Adventures in HTML5 Canvas

Recently, I was tasked with replacing a background video, created in Apple Motion, with an HTML5 canvas animation. Having never worked with canvas before, I was suprised at how fundamentally simple the canvas API was, though I can't say it was 'easy' to work with neccessarily. Many hours of blood, sweat and tears later, I was able to produce something very close to the original video.

See the Pen Animated Dividers by Nic Chan (@nchan0154) on CodePen.

anchorCanvas Basics

The canvas API is fairly primitive in that once you draw a shape, you can't really go back and edit it. This is the exact opposite of CSS or Javascript animation frameworks like GSAP, where you can reach in and grab a particular element with the targeted use of selectors. Because of this, the typical animation flow goes something like this:

  1. Clear the canvas
  2. Draw the canvas elements
  3. Modify the elements that are to be animated
  4. Grab the next frame, typically with requestAnimationFrame

It's pretty amazing to think that with every frame of this animation, we're drawing the same lines over again, eh? MDN was an invaluable source for me when I was trying to understand this process.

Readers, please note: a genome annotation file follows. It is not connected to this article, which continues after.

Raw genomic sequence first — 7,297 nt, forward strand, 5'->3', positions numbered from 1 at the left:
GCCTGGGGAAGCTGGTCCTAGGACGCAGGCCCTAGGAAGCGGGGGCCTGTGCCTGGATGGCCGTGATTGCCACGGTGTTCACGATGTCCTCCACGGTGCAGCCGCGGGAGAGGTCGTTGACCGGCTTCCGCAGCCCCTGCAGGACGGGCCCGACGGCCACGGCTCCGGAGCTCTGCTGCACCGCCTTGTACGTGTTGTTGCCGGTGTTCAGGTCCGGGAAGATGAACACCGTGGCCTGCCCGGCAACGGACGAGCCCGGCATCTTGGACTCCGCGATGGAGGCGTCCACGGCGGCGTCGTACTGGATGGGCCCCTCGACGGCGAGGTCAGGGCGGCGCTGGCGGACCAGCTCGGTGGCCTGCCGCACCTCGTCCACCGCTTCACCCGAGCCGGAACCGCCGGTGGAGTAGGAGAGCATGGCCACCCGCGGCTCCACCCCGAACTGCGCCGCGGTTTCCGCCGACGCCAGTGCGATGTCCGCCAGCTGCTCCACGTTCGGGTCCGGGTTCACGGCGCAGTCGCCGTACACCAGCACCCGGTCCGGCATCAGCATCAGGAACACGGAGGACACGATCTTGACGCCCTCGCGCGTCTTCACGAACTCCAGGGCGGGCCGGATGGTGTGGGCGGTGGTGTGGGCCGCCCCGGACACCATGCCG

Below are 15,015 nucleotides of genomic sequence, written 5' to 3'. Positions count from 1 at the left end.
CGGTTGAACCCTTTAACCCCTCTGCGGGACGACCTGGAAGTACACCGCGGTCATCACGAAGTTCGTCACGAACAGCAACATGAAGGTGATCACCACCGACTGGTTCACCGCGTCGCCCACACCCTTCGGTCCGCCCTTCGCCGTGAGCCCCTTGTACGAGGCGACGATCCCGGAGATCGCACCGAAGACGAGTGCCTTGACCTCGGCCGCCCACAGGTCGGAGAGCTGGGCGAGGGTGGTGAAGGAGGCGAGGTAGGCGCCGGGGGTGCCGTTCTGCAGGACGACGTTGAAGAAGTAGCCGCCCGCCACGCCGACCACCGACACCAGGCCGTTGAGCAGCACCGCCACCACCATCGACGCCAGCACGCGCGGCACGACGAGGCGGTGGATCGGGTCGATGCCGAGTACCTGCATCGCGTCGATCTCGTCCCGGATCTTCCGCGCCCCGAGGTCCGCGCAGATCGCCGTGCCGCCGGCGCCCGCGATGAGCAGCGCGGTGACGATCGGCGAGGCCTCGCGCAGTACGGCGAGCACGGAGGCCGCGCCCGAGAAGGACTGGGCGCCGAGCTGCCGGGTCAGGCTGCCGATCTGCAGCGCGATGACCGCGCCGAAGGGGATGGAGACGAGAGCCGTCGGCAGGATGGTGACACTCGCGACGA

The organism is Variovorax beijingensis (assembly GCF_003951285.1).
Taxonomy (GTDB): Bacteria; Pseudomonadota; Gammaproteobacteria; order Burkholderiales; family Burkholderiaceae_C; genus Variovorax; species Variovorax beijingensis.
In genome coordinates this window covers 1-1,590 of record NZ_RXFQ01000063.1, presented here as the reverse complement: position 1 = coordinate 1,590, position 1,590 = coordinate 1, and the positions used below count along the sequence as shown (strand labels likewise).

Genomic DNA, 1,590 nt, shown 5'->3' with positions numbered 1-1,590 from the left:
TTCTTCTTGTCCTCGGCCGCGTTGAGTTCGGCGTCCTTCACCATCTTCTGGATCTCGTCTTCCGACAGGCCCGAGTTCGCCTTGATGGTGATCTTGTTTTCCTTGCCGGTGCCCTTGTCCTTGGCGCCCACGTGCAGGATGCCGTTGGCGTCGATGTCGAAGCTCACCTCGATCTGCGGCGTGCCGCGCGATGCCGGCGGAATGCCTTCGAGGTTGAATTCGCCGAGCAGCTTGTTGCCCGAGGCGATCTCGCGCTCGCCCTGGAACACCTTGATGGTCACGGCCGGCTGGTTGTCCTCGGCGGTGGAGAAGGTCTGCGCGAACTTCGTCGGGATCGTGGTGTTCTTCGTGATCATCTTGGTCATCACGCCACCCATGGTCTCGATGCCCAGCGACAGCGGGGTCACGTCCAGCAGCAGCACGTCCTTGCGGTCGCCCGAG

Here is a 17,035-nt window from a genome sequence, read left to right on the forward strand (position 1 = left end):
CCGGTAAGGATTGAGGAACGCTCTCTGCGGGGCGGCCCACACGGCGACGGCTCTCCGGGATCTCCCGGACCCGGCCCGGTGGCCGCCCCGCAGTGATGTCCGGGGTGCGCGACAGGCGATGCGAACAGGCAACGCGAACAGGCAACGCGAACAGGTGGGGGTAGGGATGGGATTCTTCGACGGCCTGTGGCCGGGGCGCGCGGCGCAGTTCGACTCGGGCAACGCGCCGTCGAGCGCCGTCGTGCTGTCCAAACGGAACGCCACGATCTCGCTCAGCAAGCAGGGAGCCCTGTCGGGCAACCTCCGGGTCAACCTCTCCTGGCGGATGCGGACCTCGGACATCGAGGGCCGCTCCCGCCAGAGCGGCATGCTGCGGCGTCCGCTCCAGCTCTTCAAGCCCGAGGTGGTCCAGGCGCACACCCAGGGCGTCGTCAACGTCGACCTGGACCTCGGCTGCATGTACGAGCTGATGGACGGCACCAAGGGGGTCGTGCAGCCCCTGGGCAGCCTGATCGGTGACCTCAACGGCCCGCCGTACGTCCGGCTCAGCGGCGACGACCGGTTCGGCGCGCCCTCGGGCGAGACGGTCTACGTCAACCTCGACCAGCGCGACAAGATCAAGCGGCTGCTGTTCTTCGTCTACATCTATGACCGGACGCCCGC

anchorOn Algorithmic Perfection

I spent a lot of time trying to come up with the perfect formulas for calculating things like opacity, speed, and scaling. If we were modelling a real life situation, getting an accurate algorithm would be top priority, but since we are merely using these functions to generate a visual representation, there is a lot more freedom! Getting something that just 'feels right' is perfectly acceptable, and in some cases, preferred, over trying to manually calculate that perfect bezier curve.

anchorOn Persistence

Canvas Lines

I admit I'm a little ashamed to post this, but above is my first attempt at trying to generate a pattern of network lines with Javascript. It wasn't even in the same ballpark as what we needed, and I used exactly none of the code in the final product. Regardless, it's an important reminder that experimentation is necessary - you will probably fail your first few attempts when attempting a new thing, and that's perfectly normal.

If you want to see it in action, you can check out the final animation out on the Darkshore Website.